PENDLETON --- Matt Varney had been out of high school for 10 years when he decided to take another crack at college.  At age 28, he was married and the father of a three-year-old son. He was also more mature and goal oriented than the 18-year-old who attended the University of Kentucky for a semester before leaving with no credential and a decade of debt.

"I wanted to be here this time," Varney says of enrolling in Tri-County Technical College's General Engineering Technology program.  "It made all the difference.  I see my degree as a tool, not a piece of paper."

Back in 2004, when he graduated from high school, no one in Varney's close-knit family had ever thought about attending college. They were all coal miners.  "But my dad saw potential in me and wanted me to earn a degree. Back then it was about what I felt I should do.  My dad wanted me to go to college so it was about the degree, the accomplishment, not about preparing for a career," he said.

So when Varney landed at the University of Kentucky as one of 11,000 freshmen, he got lost.  He didn't feel a connection to the professors, his classmates or the college. 

Growing up in rural Kentucky, he was not prepared for large classes and the culture shock of his new environment so he sat out for a semester and then enrolled in Alice Lloyd College, switching his major to elementary education.  After two semesters, he got married and dropped out to work full time to support himself and his wife, a student in religion and political science at Asbury Theological Seminary.

Varney began to take on a variety of minimum-wage, entry-level jobs.  He was a customer service representative, a car salesman and loaded trucks for a logistics supply chain company.  "All starting-point jobs.  They didn't fulfill me.  Putting stickers on boxes every day did not challenge me," he said.  

But it did motivate him.  "It showed me that it was not what I wanted to do for the rest of my life." 

Another motivator to make a career move was his son and the example he wanted to set for him.   Varney sought a new challenge.

The family got one when his wife, after earning a master's degree from Asbury Theological Seminary, received a job offer to be director of Christian education at Pickens Presbyterian Church.  The family moved to South Carolina.  He began working at Cornell Dubilier as a fork lift truck driver.  Six months later he was offered a job as process technician, which he has done for the past five years.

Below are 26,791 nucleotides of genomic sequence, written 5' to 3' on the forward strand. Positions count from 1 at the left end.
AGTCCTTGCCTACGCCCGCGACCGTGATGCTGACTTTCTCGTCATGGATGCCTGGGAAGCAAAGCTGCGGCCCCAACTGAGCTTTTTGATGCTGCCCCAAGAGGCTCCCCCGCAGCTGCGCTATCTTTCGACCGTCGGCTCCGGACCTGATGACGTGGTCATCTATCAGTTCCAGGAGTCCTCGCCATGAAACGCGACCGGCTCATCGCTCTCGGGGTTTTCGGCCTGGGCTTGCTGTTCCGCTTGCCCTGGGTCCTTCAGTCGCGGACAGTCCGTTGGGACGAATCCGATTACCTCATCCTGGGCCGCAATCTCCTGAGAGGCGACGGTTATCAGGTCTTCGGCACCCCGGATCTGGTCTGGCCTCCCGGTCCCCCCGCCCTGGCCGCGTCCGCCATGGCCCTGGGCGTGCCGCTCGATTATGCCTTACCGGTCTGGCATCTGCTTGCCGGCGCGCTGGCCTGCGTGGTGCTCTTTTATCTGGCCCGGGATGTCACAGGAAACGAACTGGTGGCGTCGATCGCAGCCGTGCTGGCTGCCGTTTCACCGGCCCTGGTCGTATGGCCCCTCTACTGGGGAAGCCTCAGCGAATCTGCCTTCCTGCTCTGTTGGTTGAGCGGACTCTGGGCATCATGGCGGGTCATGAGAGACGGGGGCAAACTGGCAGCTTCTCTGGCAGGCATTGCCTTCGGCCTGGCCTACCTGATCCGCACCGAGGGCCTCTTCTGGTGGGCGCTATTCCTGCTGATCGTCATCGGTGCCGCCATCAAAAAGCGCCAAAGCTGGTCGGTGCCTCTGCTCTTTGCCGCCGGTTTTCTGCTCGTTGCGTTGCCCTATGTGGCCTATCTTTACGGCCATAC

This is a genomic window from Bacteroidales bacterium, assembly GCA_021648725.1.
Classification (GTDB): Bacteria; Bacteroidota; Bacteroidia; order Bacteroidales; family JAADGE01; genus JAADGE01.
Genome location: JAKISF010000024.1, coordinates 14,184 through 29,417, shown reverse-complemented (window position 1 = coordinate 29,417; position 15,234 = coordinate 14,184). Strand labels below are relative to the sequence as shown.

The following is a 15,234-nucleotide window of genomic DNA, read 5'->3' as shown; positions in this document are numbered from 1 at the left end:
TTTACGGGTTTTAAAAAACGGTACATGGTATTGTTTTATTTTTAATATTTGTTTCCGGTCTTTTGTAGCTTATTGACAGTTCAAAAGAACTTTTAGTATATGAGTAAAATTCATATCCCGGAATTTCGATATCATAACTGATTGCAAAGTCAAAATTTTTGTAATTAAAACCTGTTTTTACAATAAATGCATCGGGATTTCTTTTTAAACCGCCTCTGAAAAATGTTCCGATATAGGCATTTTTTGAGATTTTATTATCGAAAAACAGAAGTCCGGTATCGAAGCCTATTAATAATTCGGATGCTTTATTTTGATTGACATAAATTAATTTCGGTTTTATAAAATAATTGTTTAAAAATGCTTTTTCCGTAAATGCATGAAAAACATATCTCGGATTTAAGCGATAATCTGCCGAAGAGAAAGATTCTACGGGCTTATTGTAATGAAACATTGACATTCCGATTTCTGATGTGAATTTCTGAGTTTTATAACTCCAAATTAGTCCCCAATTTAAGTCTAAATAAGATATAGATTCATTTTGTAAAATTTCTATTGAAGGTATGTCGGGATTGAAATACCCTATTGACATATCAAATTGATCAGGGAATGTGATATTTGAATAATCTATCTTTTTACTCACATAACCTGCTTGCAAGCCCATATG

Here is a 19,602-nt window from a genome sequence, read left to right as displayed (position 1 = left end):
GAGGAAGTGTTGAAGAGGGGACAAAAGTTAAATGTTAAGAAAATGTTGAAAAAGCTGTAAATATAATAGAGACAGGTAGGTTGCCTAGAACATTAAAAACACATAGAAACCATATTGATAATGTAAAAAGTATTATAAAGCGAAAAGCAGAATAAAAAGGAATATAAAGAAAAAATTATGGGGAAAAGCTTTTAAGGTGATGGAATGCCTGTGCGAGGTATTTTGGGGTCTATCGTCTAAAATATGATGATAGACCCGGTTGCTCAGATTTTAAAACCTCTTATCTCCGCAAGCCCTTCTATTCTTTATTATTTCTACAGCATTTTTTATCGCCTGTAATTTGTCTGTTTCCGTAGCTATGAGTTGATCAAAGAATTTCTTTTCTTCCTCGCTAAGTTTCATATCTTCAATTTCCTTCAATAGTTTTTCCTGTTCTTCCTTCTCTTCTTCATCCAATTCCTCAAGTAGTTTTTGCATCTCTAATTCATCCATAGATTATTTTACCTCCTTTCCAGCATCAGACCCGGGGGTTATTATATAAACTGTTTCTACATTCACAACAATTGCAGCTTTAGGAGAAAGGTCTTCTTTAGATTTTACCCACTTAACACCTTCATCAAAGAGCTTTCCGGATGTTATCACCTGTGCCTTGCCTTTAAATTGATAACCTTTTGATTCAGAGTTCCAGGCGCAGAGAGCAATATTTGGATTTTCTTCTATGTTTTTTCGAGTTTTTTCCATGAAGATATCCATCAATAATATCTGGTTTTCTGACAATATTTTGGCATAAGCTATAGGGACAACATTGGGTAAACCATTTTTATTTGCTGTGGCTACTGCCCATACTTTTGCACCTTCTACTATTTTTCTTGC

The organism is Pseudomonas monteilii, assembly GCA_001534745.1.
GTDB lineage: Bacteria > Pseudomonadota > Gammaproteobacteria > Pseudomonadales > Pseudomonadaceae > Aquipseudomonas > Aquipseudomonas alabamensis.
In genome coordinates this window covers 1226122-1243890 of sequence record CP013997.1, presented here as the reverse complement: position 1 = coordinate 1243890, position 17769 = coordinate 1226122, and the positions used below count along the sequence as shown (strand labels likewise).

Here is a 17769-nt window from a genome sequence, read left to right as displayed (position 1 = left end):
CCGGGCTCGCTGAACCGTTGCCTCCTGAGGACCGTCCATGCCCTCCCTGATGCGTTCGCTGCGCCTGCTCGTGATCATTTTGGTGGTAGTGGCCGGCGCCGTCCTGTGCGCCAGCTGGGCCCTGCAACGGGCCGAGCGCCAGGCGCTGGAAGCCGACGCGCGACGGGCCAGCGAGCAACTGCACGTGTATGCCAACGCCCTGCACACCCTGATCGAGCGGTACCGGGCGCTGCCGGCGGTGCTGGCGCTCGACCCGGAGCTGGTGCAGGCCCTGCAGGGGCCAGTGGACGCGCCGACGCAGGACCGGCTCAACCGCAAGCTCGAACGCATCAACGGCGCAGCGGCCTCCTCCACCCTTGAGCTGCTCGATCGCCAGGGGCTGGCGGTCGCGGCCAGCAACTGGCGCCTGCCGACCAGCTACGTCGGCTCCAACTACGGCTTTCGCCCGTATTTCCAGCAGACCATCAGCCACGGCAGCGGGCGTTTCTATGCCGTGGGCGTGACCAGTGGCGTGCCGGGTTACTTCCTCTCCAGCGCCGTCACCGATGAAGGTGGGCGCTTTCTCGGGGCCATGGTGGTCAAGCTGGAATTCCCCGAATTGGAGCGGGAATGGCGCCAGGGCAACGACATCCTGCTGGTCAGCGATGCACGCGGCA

"There was no room for advancement unless I go back to school," he said.  "I needed a college degree."  With 55 credits from Alice Lloyd and Kentucky, he enrolled at Tri-County in the spring of 2015.  He moved to second shift to accommodate classes that began to challenge him and renew his interest in college.

"The GET program allows me to do machine design and be part of a project from the ground up.  I enjoy PLC programming, robots and process control engineering.  I like finding solutions to problems," he said.   Not a fan of sitting in a lecture class with 100 seats, he prefers the hands-on approach in GET classes.  "I like to learn by doing.  The GET projects are a new challenge at the end of every day," he said. 

"The degree is the avenue to a career and I realized it's important and that's why I have to stick with it this time," he said.

A supportive family and employer make it possible, he said.  This time around, his education is debt free, thanks to lottery and a need-based grant. "I'm still paying on those loans from the one semester at Kentucky and one year at Alice Lloyd. This time there are no student loans. Tri-County is the affordable way to get an education," he said.

"My advice to young people is even if you want to go to a four-year college, start off at Tri-County for the first year with affordable tuition with university transfer courses.  The amount you can save is huge.  At Tri-County, you have the opportunity to work closely with instructors.  At the University of Kentucky, I didn't have that kind of connection with professors or with the students.  Attending Tri-County is the best decision I've made with my career and livelihood," said Varney who was named GET Outstanding Student for the GET program at the College's Student Awards Ceremony held April 14.

Last semester GET students participated in New Prospect Elementary School's STEM Day by conducting workshops and presenting demonstrations of STEM projects designed to stimulate students' interest in STEM (science, technology, engineering and mathematics).

Varney demonstrated his class project to third, fourth and fifth graders.

It reminded him of why he loved working with kids and chose elementary education as a major all those years ago. "I love seeing the kids' excitement over my robot project and the questions they asked excited me.  I want them to find a program like GET coming out of high school and not spend 10 years figuring it out on their own like I did."

"Matt is a model student," said Dorian McIntire, coordinator for the General Engineering Technology program.  "He was recently selected as the GET student of the year for a variety of reasons. He is a tireless self-learner who often helps students in the classroom who need a little more attention. He loves to tackle big projects and quickly solves technical problems on his own. He does all of this while working and supporting a family. If all my students were like Matt, the potential for learning in the classroom would reach new heights."